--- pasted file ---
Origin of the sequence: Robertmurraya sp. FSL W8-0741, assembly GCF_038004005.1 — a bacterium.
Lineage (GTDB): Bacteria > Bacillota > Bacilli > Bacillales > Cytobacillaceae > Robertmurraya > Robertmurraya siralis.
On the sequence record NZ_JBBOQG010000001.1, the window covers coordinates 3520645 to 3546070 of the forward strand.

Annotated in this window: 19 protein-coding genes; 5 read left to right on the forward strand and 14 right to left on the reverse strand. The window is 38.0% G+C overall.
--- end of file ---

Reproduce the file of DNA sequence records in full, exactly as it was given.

Origin of the sequence: Robertmurraya sp. FSL W8-0741, assembly GCF_038004005.1 — a bacterium.
Lineage (GTDB): Bacteria > Bacillota > Bacilli > Bacillales > Cytobacillaceae > Robertmurraya > Robertmurraya siralis.
On the sequence record NZ_JBBOQG010000001.1, the window covers coordinates 3520645 to 3546070 of the forward strand.

Annotated in this window: 19 protein-coding genes; 5 read left to right on the forward strand and 14 right to left on the reverse strand. The window is 38.0% G+C overall.